Paul calls out four particular aspects of how to “walk out” a life worthy of your calling, and they are more than personal qualities. For the life worthy of the calling of God is a life in the fellowship of the people of God; and if this is to be maintained these four virtues are vital.


The first, emphasized by the characteristic all (cf. 1:8; 4:19, 31; 5:3, 9; 6:18), is lowliness. Very significantly, the Greek noun tapeinophrosynē does not seem to have been used before New Testament times, and the corresponding adjective tapeinos nearly always had a bad meaning, and was associated with words having the sense of slavish, mean, ignoble. Lessons of humility had been taught in the Old Testament, and such a passage as Isaiah 66:2 in the Septuagint is a notable exception to the general pre-Christian use of tapeinos, but to the Greeks humility was not a virtue. To them, as indeed to most non-Christian people in any generation, the concept of ‘the fullness of life … left no room for humility’.

In Christ lowliness became a virtue. His life and death were service and sacrifice without thought of reputation (Phil. 2:6–7). Because the Christian is called to follow in his steps, humility has an irreplaceable part in the Christian character (cf. Acts 20:19), and also for the reason that he has been brought to see the greatness and glory and holiness of God, so that he cannot but be overwhelmed by the realization of his own weakness and sinfulness.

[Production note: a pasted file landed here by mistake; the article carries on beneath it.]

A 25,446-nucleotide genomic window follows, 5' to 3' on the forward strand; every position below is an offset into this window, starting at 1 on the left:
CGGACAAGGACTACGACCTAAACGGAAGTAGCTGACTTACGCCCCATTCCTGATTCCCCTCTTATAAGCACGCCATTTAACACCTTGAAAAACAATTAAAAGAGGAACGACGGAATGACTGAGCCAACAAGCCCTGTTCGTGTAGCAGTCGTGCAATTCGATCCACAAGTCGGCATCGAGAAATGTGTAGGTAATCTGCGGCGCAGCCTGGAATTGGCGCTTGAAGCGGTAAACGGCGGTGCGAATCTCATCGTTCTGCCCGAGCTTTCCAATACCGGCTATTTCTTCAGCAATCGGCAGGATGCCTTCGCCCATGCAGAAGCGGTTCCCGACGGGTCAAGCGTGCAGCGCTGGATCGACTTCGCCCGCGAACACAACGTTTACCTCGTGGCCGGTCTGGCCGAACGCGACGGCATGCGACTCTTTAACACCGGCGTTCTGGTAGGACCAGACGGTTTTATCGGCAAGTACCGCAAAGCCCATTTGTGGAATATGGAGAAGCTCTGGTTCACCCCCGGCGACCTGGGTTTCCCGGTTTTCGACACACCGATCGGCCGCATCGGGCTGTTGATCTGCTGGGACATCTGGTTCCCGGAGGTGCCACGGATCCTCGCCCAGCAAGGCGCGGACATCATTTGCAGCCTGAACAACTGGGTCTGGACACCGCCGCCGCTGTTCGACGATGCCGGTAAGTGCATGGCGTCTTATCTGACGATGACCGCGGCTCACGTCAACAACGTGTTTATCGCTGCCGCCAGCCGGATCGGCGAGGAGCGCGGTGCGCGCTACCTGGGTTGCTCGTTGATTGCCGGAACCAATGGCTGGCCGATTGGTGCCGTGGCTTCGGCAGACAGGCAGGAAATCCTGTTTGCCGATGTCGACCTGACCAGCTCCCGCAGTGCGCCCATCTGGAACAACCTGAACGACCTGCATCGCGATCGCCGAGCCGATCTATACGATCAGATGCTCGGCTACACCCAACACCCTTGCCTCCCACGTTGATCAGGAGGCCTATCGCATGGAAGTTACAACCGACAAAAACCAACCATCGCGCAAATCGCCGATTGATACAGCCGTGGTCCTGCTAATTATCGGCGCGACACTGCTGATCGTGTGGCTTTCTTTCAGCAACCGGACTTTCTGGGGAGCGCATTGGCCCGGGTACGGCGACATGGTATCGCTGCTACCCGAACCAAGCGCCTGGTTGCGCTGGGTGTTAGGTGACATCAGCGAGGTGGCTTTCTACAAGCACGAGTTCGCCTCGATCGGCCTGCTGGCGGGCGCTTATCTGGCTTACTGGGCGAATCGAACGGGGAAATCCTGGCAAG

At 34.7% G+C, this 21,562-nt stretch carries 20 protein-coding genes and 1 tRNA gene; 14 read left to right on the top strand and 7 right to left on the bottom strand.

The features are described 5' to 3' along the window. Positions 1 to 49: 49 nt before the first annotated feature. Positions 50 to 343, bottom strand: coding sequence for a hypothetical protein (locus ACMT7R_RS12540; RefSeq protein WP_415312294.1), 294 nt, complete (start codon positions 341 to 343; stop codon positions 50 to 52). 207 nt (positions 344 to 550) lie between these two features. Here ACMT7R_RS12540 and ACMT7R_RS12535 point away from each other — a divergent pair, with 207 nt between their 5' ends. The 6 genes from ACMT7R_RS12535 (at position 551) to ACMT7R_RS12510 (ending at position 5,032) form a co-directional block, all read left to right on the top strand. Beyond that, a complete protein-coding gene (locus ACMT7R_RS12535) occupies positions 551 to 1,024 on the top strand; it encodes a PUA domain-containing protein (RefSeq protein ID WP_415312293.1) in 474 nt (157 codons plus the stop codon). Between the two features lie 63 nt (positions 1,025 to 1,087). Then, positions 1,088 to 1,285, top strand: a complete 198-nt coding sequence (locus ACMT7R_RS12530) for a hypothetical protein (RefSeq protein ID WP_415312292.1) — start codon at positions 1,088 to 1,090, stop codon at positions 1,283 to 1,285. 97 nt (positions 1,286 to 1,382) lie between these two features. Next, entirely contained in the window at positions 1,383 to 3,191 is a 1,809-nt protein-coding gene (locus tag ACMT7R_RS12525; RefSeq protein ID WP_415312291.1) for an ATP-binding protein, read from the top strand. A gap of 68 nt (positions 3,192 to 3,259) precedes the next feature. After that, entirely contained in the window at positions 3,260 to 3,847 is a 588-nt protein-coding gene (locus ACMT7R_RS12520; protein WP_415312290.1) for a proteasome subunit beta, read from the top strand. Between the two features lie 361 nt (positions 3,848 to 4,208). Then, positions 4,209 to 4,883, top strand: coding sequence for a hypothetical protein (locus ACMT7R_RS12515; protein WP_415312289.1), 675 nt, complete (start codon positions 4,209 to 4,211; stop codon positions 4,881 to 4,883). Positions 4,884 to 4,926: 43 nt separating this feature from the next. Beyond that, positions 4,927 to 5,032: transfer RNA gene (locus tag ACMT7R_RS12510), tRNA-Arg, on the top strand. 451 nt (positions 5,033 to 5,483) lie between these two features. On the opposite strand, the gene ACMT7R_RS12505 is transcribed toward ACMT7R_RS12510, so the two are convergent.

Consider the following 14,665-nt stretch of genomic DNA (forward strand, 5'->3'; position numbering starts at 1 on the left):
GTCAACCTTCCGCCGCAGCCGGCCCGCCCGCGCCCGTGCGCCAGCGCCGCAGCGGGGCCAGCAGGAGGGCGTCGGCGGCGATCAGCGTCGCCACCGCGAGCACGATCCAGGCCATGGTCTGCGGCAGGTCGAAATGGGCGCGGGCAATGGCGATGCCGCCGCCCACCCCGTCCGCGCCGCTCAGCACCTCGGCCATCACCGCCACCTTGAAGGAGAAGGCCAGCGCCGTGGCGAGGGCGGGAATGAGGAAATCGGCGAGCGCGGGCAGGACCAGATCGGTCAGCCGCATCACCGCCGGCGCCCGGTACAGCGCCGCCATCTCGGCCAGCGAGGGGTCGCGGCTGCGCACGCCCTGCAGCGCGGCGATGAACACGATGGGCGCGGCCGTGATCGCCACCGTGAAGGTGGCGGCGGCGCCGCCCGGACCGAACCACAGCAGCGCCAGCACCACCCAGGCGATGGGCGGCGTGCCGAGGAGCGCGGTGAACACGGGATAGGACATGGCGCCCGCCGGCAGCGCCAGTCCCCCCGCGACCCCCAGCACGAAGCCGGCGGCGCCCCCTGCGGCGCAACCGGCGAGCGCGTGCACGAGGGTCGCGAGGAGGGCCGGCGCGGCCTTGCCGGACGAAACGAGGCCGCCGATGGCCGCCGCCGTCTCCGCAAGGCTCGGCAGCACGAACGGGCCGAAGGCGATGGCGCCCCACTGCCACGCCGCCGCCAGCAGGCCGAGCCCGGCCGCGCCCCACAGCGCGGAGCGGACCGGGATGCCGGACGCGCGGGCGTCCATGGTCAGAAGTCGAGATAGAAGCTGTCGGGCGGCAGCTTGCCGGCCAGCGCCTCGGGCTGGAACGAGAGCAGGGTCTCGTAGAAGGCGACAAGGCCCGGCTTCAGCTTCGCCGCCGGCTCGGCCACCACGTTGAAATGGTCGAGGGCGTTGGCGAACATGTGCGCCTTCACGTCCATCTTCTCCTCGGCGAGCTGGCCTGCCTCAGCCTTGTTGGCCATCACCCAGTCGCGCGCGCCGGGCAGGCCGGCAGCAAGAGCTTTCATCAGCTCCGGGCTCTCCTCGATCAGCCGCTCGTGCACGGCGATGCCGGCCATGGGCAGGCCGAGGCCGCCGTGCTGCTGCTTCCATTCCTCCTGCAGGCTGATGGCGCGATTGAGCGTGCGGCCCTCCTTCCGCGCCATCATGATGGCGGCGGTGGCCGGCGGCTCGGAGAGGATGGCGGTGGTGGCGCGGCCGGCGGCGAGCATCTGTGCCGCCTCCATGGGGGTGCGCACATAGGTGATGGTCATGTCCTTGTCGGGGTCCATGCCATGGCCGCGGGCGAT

The second word, meekness (prautēs), was used in classical Greek in the good sense of mildness or gentleness of character. The adjective (praos), especially, found an important use in describing an animal completely disciplined and controlled. Meekness in the New Testament is used of a person’s attitude to the word of God (Jas 1:21), but more often of one’s attitude to other people (1 Cor. 4:21; 2 Tim. 2:25; Titus 3:2).

It is closely connected with the spirit of submissiveness which becomes the keynote of this letter when, in 5:21, the apostle turns to speak of human relationships. Moses is aptly described in Numbers 12:3 as ‘very meek’. For, as Mitton puts it, meekness ‘is the spirit of one who is so absorbed in seeking some worthy goal for the common good that he refuses to be deflected from it by slights, injuries or insults directed at himself personally, or indeed by personal considerations of any kind’.